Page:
Tea Blog

How Bitaco Tea Invests in its Community and Why

Bitaco Tea, a Model in Community Investment

My mother Heather and I recently boarded the “bare bone of flying” Spirit Airlines to Cali, Colombia.  Our mission was to learn about the only tea farm in Colombia – Bitaco Tea – and incorporate that knowledge back to our tea company in Missoula, Montana. While in Cali, we took two free walking tours around the city and ate the best plantain tortillas and fresh fruit ever. We stayed in San Antonio, the historic neighborhood, which is slightly perched above the city, giving us excellent views and plenty of walking opportunities. The fun didn’t stop there – we stayed at the tea farm guesthouse and explored the tea gardens.  We saw all of the great things the farm does and learned what they hope to do in the future.

Bitaco Tea takes many steps to lessen its impact on the land and support their employees. The company, owned by Carlotta Llano and her family, wishes to give more to the people than it takes. While a work in progress, as it will take many generations to perfect, they understand this needs to happen. They are leaders in sustainability. Their investment in community schools, safe learning centers for children, an active nursery for native plants, and water preservation for the tea farm and region prove this.

Bitaco Tea is invests in its people and community. They donated buildings and support a daycare and primary school for children whose parents work not only at the tea farm but also other jobs around the mountain. They teach the children to recycle and have a vegetable garden which they all work on together and then use the food for their meals at school. Their recycling building foundation is made with plastic jugs and bottles filled with micro trash to help clean up their community. While it’s up to the parents and their children to preserve the school and playground equipment, it’s important that they see it as their responsibility and are proud to own it. Every Saturday children of all ages are brought to the tea farm to participate in either a choir group, taekwondo, or painting and other art forms. While we were there, the choir performed an impressive and funny skit/song and sang their national anthem.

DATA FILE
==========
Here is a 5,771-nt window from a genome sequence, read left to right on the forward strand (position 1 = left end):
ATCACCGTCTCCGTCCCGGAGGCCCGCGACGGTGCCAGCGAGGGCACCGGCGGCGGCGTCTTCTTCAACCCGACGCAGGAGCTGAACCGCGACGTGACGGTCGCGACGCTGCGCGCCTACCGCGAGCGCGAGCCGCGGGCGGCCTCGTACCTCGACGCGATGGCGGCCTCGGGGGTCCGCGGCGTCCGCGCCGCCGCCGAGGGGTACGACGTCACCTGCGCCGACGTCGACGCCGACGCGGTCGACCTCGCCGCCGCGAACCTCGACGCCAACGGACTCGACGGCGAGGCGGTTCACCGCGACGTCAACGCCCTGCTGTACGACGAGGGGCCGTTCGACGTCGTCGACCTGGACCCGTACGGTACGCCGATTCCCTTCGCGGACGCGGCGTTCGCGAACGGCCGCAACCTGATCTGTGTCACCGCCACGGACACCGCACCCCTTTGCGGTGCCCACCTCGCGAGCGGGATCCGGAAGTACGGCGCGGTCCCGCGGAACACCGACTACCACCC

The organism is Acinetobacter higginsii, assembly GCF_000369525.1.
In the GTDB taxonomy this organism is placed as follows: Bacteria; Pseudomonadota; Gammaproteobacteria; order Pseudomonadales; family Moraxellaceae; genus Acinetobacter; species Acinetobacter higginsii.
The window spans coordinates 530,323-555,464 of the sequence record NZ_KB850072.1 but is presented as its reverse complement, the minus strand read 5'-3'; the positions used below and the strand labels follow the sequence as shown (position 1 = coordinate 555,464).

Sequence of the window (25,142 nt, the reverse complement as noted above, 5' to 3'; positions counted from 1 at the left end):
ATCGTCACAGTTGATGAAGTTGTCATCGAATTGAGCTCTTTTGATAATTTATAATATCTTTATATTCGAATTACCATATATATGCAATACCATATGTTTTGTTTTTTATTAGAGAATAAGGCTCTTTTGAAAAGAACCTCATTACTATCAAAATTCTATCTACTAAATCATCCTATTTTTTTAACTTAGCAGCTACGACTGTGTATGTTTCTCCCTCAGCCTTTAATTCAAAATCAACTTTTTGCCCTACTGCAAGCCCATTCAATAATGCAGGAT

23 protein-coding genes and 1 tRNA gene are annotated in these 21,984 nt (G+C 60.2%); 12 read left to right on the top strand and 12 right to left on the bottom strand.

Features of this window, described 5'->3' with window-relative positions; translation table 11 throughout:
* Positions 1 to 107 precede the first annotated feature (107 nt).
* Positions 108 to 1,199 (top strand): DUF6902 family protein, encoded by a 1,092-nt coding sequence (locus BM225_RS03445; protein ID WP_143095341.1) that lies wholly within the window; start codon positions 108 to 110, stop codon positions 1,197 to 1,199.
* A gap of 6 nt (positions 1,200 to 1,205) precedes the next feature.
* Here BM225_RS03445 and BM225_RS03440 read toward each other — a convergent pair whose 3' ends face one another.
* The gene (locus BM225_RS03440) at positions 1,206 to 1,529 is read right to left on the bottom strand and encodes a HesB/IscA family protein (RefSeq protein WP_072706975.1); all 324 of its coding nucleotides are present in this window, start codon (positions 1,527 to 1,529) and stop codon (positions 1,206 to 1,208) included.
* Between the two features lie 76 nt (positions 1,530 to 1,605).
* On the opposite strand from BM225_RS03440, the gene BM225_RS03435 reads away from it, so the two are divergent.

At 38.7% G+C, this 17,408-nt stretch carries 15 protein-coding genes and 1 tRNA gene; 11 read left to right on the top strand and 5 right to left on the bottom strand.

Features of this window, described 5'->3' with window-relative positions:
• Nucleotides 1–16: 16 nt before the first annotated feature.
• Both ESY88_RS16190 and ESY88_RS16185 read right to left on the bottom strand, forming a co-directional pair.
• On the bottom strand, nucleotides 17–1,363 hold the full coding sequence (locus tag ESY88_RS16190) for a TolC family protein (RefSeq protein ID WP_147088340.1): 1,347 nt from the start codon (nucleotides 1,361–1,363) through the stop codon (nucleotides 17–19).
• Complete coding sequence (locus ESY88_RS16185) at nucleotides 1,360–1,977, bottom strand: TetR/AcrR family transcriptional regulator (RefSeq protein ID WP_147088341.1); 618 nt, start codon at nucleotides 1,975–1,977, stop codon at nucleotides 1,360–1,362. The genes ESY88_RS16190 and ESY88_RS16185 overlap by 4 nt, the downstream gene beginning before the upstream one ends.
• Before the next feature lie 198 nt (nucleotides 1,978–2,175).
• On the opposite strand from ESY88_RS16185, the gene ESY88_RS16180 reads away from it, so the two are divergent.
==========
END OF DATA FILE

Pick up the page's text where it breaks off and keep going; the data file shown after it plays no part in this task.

One of the first places that we visited was their native plants nursery. The native plants are hand-picked from the rainforest while they are still young and transferred to the nursery where workers take care of them until they are ready to be replanted – this time to a permanent home at one of the many village residences. The plants take the place of empty land and help reforest the region.

The tea company takes steps to preserve the spring fresh water that the town of Bitaco uses and the same sweet water that the tea farm uses. In recent years Bitaco noticed the spring water yielding less and less so their solution has been to dig out two large watering holes that will capture and fill so that they have a much larger on- hand supply. Their hope is that with these pools they will lessen their impact on the town of Bitaco and have their own supply built up for when water is less abundant.

Bitaco Tea does all this and more with the hopes that the town and the community will benefit from the tea farm. They want to be a positive impact and a leader in sustainable business for generations to come.  Lake Missoula Tea Company is proud to work with such a model tea company.

By Uriah Kreilick

How to choose a tea for your kombucha

So, you’ve discovered you love kombucha and you want to start making your own home brew? A key ingredient that is often overlooked but is so important to the flavor is the tea you choose.  There’s a ton of tea out there and picking just one  for your kombucha might seem intimidating. While we won’t tell you how to brew your kombucha, we can give you some solid advice on how to choose which teas to use.